Phillip Sevy, artista visual con experiencia en el comic independiente, ofreció en su cuenta de Twitter una serie de consejos muy útiles para quienes desean adentrarse de manera profesional en la narrativa gráfica.

Las verdades dentro de “5 Rules for Drawing Comics” podrían parecer algo que se da por hecho, pero es indispensable que antes de crear cualquier composición secuencial se tengan éstas siempre a la mano y se confirme una y otra vez el que se hayan cumplido.

Obviarlas es algo innegociable. Son sinónimo de disciplina y mejora paulatina de nuestras habilidades como ilustradores.

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I get to work with a lot of young professional artists as they are honing their craft and trying to break in, and I’ve come up with 5 basic rules beyond the basics (perspective, anatomy, etc) that will improve your storytelling.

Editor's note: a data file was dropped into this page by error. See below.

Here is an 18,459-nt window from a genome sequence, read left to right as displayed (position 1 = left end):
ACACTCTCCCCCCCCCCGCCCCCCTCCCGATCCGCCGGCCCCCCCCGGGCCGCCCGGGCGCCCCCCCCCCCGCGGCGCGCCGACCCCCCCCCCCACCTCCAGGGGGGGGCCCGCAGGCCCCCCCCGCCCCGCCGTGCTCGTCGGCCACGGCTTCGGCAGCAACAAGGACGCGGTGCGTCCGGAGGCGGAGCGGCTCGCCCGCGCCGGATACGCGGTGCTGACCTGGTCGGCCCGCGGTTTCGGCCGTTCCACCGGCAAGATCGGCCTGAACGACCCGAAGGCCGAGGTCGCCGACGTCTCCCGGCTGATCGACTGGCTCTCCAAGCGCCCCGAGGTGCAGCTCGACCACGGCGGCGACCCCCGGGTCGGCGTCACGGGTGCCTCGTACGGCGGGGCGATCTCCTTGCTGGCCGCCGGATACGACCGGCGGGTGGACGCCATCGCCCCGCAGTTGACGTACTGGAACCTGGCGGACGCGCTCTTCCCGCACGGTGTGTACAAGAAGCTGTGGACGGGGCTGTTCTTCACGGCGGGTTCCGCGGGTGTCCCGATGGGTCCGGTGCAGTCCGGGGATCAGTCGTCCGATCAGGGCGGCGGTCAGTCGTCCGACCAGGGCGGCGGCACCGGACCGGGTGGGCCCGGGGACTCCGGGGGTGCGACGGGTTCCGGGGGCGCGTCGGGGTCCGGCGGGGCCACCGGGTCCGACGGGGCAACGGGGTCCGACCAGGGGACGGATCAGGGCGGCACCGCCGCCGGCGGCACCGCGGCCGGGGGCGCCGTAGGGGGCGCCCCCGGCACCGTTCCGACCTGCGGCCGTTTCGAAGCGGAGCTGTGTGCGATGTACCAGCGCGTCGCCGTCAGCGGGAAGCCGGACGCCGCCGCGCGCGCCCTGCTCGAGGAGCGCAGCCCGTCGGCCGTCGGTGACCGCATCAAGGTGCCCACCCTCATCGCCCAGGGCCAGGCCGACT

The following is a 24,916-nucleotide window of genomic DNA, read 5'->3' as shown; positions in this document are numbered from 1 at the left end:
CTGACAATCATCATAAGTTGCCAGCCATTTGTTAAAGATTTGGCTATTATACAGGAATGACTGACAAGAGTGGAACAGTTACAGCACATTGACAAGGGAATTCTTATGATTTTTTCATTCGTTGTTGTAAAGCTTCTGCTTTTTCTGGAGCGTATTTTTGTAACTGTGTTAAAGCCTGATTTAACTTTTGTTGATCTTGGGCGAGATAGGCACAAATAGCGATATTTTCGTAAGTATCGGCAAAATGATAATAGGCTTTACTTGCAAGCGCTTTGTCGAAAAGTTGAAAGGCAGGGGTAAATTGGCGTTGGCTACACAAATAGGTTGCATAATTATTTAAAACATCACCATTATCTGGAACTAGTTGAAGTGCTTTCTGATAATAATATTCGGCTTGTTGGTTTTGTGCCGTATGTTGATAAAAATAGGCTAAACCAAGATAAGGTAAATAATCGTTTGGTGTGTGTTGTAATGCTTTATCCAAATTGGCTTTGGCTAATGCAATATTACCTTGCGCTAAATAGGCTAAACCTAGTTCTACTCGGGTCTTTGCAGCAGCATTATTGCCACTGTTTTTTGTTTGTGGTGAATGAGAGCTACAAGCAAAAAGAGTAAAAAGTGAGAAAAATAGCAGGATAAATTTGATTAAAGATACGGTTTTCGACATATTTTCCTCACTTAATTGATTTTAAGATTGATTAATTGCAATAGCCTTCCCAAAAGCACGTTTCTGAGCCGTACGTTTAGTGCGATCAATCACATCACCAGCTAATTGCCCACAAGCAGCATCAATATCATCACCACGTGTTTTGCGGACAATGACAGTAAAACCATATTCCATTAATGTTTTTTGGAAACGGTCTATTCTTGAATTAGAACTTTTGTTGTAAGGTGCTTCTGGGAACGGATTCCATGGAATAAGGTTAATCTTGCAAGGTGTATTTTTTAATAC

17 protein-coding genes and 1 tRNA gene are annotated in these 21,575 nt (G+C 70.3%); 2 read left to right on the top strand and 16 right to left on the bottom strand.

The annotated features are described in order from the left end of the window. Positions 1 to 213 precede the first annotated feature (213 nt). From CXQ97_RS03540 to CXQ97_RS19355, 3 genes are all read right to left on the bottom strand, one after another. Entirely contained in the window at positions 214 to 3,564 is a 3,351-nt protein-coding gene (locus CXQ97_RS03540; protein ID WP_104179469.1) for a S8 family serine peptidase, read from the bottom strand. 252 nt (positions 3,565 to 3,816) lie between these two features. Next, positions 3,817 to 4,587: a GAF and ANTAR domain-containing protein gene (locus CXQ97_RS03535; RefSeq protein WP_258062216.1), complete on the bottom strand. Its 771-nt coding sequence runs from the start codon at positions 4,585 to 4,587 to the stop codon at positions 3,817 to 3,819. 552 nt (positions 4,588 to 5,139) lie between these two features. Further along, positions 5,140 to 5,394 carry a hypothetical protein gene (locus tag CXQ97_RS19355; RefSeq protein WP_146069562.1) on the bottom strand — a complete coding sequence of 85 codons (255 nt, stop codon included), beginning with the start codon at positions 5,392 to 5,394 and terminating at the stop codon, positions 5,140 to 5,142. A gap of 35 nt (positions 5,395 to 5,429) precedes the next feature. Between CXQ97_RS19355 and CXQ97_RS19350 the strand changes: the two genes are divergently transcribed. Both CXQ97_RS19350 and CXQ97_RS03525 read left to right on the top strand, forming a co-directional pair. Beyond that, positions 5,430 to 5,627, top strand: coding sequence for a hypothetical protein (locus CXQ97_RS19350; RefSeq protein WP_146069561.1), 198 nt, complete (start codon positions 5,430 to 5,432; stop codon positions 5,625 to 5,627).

1. ESTABLISHING SHOTS—once per page establish the environment we are in—show us who is in the scene and how they relate to each other.

2. FULL BODIES—once per page give us a panel where we can see the full bodies of the characters in the scene. This will allow us to (re)orient ourselves with the spatial relationships of the characters in the scene.

3. VARY YOUR SHOTS—on every page, see how much variety you can add to your shots. That’s long shot, medium shot, close up, extreme close up, downshot, upshot, birds eye, worms eye, etc.

4. CLARITY—I see this happen ALL THE TIME in professional/published work. If the reader ever has to stop and ask “wait – what is going on?” Then you’ve failed. Clearly lead someone through a scene—whether it’s talking or fighting—CLARITY of action.

5. STORYTELLING TRUMPS STYLE—who cares what “style” your art is if I can’t understand the story you’re telling. You can develop a style but you have to learn to tell a story.

And that’s just the surface, but a good set of rules to get started.

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